As we settle into the winter doldrums, there is more free time to settle back and recover from a season spent outdoors. Though there are some opportunities for outdoor recreation in mid-winter, the majority of outdoor enthusiasts are considerably less busy during January, February and March.

With the spare moments comes time to think and plan. As we read outdoor magazines, view television programs and attend sport shows, most of us begin to formulate ideas for the upcoming year. Sadly, this blueprint is often identical to the plan from previous years, aside from a new layer of dust and the splatter marks from a thousand shattered dreams.

This begins happening every year at this time when I begin having lengthy discussions about fishing with my friends, something to which we devote far less time to during the warmer months. We sit around and chat until the talk concludes with a declaration that we are all going to spend more time fishing during the upcoming year. Having made this same speech every January for the past three decades, I began to realize that my fishing time has not noticeably increased. If it had in proportion to the length of time spent jawing, I would currently be spending 600 days a year on the water

This vow to spend more time outdoors is also applied to hiking, camping, backpacking, scuba diving, paddling, mountain biking and every other sport that hasn't been practiced in the last three months. Hunting is never included in these discussions, probably because the memorabilia from hunting season is still molding in the bottom of my closet and makes its olfactory presence known if you take an especially deep whiff. Big plans and wild dreams for the shooting season will usually wait until a special session in August.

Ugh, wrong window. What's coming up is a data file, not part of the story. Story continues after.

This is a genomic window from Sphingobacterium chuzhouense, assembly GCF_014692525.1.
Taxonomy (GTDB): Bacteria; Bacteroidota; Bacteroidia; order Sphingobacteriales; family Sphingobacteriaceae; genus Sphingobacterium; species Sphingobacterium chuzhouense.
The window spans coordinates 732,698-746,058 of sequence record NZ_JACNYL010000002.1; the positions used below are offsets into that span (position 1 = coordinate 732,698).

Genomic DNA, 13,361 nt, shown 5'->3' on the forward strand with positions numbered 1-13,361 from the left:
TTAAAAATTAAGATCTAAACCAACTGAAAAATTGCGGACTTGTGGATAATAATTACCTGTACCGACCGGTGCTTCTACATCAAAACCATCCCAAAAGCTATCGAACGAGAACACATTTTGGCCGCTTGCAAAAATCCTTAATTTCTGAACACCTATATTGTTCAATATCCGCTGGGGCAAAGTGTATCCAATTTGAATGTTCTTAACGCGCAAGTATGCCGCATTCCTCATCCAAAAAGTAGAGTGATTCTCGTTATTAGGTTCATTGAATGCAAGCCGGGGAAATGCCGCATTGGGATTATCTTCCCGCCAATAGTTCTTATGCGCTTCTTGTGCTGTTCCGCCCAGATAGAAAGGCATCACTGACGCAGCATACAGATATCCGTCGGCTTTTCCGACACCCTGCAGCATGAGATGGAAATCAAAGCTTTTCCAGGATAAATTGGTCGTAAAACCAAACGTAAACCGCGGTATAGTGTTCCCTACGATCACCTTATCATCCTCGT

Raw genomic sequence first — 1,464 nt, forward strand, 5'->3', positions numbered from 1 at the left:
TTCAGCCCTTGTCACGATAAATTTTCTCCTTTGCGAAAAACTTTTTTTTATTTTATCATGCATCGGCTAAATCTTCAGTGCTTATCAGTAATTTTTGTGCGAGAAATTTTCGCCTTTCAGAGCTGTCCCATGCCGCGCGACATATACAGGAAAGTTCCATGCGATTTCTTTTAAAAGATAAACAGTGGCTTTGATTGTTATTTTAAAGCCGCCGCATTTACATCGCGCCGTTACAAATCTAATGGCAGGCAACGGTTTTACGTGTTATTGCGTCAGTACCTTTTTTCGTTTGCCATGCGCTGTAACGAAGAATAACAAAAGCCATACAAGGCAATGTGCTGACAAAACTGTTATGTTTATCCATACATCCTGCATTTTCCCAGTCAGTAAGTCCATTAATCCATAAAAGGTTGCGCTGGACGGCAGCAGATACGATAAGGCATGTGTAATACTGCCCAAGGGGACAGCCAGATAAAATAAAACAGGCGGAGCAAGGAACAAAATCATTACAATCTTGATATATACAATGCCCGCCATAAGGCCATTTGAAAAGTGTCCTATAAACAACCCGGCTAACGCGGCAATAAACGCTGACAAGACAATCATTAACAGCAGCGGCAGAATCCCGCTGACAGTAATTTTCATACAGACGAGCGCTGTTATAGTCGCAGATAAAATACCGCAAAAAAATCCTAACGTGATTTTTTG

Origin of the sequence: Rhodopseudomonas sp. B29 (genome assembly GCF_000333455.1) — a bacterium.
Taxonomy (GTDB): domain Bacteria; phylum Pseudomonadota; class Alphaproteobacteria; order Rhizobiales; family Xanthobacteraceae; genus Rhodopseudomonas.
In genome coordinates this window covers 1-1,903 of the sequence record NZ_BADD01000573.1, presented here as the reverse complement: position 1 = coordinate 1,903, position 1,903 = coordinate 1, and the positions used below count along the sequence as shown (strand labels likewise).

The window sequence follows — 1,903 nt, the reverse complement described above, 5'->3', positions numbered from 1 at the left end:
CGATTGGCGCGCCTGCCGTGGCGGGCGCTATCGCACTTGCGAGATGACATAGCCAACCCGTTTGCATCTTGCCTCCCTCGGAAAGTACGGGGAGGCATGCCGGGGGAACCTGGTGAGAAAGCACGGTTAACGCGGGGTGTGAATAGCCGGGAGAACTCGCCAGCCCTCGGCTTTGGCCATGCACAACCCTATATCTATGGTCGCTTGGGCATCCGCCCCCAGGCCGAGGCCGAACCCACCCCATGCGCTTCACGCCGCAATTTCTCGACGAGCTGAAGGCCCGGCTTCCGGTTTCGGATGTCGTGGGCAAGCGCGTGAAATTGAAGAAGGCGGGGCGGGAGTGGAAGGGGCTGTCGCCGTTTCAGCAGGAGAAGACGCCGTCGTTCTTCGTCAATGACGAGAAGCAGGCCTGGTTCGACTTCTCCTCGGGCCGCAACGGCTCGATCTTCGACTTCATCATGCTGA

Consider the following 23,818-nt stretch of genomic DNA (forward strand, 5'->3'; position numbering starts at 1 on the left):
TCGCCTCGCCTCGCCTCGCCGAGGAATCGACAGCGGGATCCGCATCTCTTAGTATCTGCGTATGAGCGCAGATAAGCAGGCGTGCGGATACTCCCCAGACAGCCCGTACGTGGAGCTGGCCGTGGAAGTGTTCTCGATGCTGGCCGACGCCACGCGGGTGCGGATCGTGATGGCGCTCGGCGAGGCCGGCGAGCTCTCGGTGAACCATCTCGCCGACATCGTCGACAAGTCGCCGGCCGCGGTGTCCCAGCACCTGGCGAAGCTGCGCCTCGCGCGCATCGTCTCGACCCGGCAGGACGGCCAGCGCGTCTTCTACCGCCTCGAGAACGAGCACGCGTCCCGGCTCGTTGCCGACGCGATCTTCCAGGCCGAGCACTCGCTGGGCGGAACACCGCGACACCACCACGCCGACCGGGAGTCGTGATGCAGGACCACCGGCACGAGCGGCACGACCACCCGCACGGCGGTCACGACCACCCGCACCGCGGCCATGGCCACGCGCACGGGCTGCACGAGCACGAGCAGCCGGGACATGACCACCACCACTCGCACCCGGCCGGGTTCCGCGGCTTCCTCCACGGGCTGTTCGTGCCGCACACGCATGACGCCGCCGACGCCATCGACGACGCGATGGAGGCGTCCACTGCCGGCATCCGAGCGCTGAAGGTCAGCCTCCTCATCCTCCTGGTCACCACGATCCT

My family is fully aware of this temporary madness and tries to make some accommodation though the effort is pointless. The warning sign of this impending self-deception is the statement “You know what we ought to do?” When Yours Truly begins a sentence with this phrase at the dinner table, my long-suffering wife gets a faraway look in her eye and a pained grimace on her face.

I then begin an explanation of my latest scheme involving the outdoors, accompanied by the usual wild hand gestures and absurd justifications. At this point, my wife usually just starts clearing the dishes and silently nodding her head, not in agreement but simple appeasement. When my son was young, this was the point where he’d pipe in with delight. I eventually learned that when a thirteen-year-old boy offers practical advice on your plans, it can be a warning sign that the idea might be a bit half-baked, or very interesting, or both. Note that “interesting” as used in the previous sentence means the contemplated activity will likely involve law enforcement, the intensive care unit or a local mortuary.

It can be humorous to watch the reactions of those not used to these fits of spontaneous planning. After nearly 30 years, my sister-in-law still rolls her eyes completely out of her head and onto the floor when I try to convince my brother to participate in some new outdoor expedition. I find this amusing as he had never even been seriously maimed on one of these trips and all of the charges were dropped from the biscuit incident in West Virginia. I now try to refrain from these discussions in her presence as I am afraid her eyeballs will eventually get cat hair all over them when they roll under the television.

The sad thing is that of all these wonderful ideas, plans to visit certain places, fish more, learn a new skill or achieve a goal always seem to get put aside as the season starts. Our lofty ideas and goals of the preseason never get practiced until summer is all used up and cold weather is rapidly approaching. Looking back, it seems that the weather was never perfect, the bugs were too bad, the temperature was not right or the water too cold or dirty or clear or low or high or too something to carry out our planned adventure. More insidious is the fact that we plan too much, trying to force ten pounds of living into a five-pound sack of reality. Thus we never accomplish anything we had set out to do, ending up in the same old rut; a well-worn groove in our life spent playing in the same outdoor places.

Perhaps the trick is to make no plans whatsoever and then react as opportunities present themselves. By staying loose and flexible as daily life unfolds, you can jump into situations that might not otherwise be available if your outdoor calendar were already full. 

In other words, “You know what we ought to do?”